28 March 1865: “I am once more a free man, Thank God!”

Item Description: Stephen Tippet Andrews served in the 85th New York Infantry Regiment during the War. In Spring 1864 he was captured by the confederates and imprisoned in Columbia. This letter was written upon his release. He describes his escape from prison in Charlotte and his recapture in Fayetteville. He finally was returned to the Union Army in Annapolis, MD. He expresses joy at his freedom, and longing to return home after four years service in the war.

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Item Citation: From Folder 5, in the Stephen Tippet Andrews Letters #5324, Southern Historical Collection, The Wilson Library, University of North Carolina at Chapel Hill.

Item Transcription: 

“American Hour” Annapolas Md.
March 28, 1865

Dearest Maggie,

I am once more a free man, Thank God! I can look around me and not discover a rebel guard standing sentry over me ready to shoot me if I do not keep just in the right place. (If anything in the world is irksome it is to be a prisoner even under the most favorable circumstances) On the 14th of Feb. we were removed from Columbia to Charlott N.C.  and on the night of the 16th in company with three other officers of my regiment I made my escape, and after a tramp of one hundred and seventy miles which ocupied fourteen days (or nights rather) we were recaptured in Fayetteville; when we learned that all the officers whom we left in camp had been paroled and sent into our lines. Then I thought of your advice not to attempt to escape-but it was then to late to mend the matter; so we bore it like martyrs. We were kept at Fayetteville eight days and then marched to Raleigh a distance of sixty miles where we took cars to Richmond. While at Fayettville we were treated with the utmost kindness-more like friends than enemys we had a good room, with beds, fire place and gas light – had plenty to eat and the privilege of walking around in the grounds of the ARsnel where we were kept. The truth of the matter was this it is a union town and our guards were nearly all union men. On our arrival at Richmond we were confined in the notorious “Libby Prison” and kept until the 26th mch ( Sunday) when we were sent down the James river on the flag of river boat and delivered over to our commisioner of Exchange. Then – well  it is no use I can not tell you how I felt – suffise to say the sight of the old flag was the most beautiful sight I ever saw. I arrived here last night and shall be home as soon as I can get my pay and be mustered out of the service (they muster the 85th officers out) when I shall once more be a citizen – after nearly four years of hardship I can take rest I hope without asking someones permission. How I love to see you, to once more press you to my heart and to once more feel your lips to mine; and to hear your own dear voice once more. It is needless for me to try to tell you what my feeling shave been since my capture. I must wait until I see you – in fact I am in no frame of mind to write now. I have nearly forgotten how to write or what to write but I trust I shall son get into the way of doing things. In the mean time write me a good long letter so that I may know that you are still alive and that you just the same to me that you were a year ago direct your letter as usual to “Annapolis, Md” now do not delay an hour after you receive this for fear you may miss a mail. You cannot imagine how I long to hear from you. I may be detained here ten days and perhaps two weeks bu I think not longer. But I must close for I fear I shall be to late for the mail.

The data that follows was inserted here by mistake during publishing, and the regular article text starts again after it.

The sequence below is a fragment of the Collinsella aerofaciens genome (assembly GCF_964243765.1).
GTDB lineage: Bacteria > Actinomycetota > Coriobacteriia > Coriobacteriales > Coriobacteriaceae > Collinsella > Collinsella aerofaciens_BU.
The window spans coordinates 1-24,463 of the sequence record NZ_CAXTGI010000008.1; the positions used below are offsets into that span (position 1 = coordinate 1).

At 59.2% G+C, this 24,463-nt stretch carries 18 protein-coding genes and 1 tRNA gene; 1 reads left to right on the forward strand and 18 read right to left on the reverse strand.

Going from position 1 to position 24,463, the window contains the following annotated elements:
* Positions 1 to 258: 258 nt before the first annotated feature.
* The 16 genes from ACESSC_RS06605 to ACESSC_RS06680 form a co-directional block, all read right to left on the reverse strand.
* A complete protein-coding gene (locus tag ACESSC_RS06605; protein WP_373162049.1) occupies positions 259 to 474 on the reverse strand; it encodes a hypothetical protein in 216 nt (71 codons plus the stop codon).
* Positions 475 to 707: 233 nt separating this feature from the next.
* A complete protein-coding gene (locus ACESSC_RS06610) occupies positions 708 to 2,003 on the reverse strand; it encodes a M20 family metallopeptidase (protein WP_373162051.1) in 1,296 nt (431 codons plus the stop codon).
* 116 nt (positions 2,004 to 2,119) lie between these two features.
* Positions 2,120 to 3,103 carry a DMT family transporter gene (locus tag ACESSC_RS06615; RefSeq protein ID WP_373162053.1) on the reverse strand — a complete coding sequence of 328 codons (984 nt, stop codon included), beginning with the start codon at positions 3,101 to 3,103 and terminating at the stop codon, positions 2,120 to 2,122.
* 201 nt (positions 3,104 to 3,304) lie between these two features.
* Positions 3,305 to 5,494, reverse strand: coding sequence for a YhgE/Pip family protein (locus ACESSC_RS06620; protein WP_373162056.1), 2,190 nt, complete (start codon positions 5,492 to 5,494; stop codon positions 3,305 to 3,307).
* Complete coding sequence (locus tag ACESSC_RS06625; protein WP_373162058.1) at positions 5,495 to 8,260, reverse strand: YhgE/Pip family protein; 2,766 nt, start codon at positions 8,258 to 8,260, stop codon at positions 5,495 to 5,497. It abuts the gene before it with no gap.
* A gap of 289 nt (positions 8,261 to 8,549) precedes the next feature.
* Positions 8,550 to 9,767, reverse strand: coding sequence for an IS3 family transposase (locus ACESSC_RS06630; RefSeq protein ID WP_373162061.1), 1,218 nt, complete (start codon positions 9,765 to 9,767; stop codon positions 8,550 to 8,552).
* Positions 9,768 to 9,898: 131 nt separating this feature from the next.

As ever your affectionate,


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